January 20, 2004

Milk It

I bought several gallons of milk in early-mid December from BJ's wholesale because out family goes through milk quickly. Just before Christmas, Maggie expressed her reservations to me about feeding the girls the last of the gallons of milk, which was just at its expiration date. December 20, 2003.

Figuring the milk was still good, I brought it to work. I don't use much milk here, but I figured I wasn't going to throw it out. Every couple of days I used a bit of it. Then, I took number of days off around the holidays and it sat unused. Time has crept on.

Today, after a long weekend, I returned to work and found it still in the fridge. A quart or so is still in there. I was about to pour it out when I noticed the date today. January 20. One month past the expiration date of the milk.

For old time's sake, I took a swig from last year's milk.

It tasted OK enough that I returned it to the fridge. Ryan made an "iffy" sound after sniffing it. Not sure what that means. I'll be using it in my coffee tomorrow.

ADDENDUM: I was feeding my daughter at breakfast the other day, and when I opened the fridg, she asked me if I wanted some egg nog. Before I could answer, she told me it had gone bad. "Why did you asked me if I wanted some when you know it's gone bad?" I asked. "And how do you know it's gone bad... and why is it still in the fridge if it's gone bad?"

She said to me "Mommy says you like bad milk, so she left it in there for you."

I opened the carton and took a whiff. There was about a pint or so left. The horrible smell of the byproducts of lactobacillus eating the egg nod wafted up into my nose. I quickly poured it down the sink, though my daughter protested that I was wasting perfectly good bad dairy products. I had to explain to her: even Daddy has his limits.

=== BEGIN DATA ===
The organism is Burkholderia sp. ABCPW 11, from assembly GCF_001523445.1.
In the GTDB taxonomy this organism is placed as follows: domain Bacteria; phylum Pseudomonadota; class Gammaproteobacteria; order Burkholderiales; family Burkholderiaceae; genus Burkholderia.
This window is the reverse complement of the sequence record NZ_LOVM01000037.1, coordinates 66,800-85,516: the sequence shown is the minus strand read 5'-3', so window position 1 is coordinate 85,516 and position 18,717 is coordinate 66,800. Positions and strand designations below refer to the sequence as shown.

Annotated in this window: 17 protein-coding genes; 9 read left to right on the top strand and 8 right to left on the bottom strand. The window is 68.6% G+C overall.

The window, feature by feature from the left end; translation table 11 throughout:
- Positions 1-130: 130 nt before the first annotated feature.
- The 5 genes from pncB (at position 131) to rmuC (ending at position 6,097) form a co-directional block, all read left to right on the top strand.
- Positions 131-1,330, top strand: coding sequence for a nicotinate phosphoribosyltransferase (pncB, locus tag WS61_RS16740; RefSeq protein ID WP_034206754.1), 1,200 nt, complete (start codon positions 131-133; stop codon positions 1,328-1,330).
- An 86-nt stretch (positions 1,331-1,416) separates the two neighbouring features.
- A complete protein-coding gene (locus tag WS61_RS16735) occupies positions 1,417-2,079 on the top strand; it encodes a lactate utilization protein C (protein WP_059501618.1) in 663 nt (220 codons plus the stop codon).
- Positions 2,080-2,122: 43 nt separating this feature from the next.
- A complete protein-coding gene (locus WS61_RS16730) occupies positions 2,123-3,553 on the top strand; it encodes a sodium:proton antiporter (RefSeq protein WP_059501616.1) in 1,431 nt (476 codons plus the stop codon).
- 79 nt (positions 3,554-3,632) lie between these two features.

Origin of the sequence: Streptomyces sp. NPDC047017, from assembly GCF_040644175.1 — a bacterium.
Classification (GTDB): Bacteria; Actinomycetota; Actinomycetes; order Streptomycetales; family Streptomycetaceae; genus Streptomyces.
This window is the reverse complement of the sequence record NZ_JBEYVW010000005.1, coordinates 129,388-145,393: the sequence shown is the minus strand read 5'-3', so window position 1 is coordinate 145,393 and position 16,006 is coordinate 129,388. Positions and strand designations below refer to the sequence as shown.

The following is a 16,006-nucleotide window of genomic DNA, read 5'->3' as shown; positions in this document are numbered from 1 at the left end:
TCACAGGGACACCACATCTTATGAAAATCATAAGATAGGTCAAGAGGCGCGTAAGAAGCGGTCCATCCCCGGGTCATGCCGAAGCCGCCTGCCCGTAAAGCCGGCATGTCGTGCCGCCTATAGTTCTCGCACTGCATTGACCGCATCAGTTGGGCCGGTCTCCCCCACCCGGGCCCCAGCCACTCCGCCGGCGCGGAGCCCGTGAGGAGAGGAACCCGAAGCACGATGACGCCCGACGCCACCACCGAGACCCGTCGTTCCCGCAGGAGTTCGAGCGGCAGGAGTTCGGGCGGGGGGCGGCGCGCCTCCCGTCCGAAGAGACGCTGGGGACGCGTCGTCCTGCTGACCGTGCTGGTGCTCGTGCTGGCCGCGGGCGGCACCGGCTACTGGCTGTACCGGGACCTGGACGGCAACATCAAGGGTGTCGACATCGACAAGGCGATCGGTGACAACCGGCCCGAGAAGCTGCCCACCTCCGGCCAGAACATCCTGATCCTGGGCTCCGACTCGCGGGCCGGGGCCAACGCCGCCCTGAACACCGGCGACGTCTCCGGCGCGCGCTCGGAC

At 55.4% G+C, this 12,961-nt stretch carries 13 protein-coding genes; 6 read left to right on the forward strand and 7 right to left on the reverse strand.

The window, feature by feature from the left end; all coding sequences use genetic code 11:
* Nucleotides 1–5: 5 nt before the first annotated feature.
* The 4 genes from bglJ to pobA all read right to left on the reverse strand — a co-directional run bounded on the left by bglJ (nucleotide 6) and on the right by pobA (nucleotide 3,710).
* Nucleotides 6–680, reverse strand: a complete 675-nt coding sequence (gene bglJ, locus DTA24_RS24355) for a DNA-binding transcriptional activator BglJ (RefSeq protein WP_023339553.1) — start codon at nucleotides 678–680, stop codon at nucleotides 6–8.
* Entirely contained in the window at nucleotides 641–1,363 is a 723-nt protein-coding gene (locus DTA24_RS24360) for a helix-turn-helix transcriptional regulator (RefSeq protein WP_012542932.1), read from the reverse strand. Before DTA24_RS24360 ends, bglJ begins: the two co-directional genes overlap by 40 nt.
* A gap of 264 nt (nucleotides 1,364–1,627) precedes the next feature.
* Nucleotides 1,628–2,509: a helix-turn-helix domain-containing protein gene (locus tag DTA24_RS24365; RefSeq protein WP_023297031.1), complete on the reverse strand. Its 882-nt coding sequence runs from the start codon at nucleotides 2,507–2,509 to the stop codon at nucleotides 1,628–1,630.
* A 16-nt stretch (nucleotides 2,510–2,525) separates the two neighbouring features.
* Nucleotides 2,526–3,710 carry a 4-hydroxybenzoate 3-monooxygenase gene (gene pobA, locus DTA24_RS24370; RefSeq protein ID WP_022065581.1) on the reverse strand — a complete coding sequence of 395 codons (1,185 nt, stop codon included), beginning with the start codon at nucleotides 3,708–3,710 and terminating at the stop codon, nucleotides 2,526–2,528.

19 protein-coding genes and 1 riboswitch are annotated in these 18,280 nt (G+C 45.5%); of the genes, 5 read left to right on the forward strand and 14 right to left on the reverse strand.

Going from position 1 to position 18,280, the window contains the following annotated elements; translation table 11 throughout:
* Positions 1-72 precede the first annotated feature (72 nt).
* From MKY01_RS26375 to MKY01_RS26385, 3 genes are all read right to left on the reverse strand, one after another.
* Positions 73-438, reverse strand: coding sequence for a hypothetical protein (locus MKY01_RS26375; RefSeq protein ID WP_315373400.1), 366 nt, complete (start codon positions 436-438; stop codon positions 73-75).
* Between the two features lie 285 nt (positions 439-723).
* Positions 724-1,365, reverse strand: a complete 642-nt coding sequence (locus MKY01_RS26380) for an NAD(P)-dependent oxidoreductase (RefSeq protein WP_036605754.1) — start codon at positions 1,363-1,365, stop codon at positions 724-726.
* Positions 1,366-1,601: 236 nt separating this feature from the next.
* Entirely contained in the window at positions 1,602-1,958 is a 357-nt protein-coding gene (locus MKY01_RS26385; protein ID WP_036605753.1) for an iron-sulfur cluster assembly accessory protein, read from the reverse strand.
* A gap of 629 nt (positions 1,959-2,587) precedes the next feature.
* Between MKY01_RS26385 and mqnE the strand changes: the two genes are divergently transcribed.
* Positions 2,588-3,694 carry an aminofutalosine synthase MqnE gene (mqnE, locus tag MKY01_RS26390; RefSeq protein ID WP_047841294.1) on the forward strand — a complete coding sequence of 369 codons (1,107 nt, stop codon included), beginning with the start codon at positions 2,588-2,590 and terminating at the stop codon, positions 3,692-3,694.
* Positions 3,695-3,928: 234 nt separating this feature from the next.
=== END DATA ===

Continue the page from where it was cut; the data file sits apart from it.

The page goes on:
Posted by James at January 20, 2004 3:33 PM
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You should usually be able to use milk up to five days after its expiration date. That was about the average when I was living in FL, where maybe the fridges are a degree or two warmer. Fat content may be a factor too.

Once I used it for a week after the expiration date... I thought I was living on the edge.

But a month??

In fact, at least three times in Florida I had milk partially freeze when it had gone really bad. I hadn't done anything to the temperature of the refrigerator, and nothing else in there had frozen. I'd love to know what that was all about.

My mom thinks milk goes bad a few days BEFORE the expiration date. She's never tested this, and I can't dissuade her.

Posted by: julie at January 20, 2004 4:39 PM

The sell by date is absolutely a minimum (unopened, once opened it can easily be contaminated and go bad faster). If the milk doesn't get contaminated it can definately go longer. Which is why it's a sell by date, not an expiration or even a best by date.

Posted by: B.O.B. (bob) at January 20, 2004 4:55 PM

Thank you for explaining that.

Posted by: julie at January 20, 2004 5:12 PM

Bad milk won't kill you, and it is a gradual process. I wouldn't discourage anyone from trying to taste milk day by day and allow it to go bad slowly, just so they know what it tastes like and how long it can take.

Usually, I let my nose decide, and that's a decent measure. but milk is still usable, even if my nose sometimes says it's a little bad.

Maybe this is a leftover from when my mother once made chocolate milk out of milk slightly gone bad. It won't make you ill, and it's still pretty much as good for you as regular milk. Money was tighter for us in those days, but I became pretty good at spotting bad milk because of it.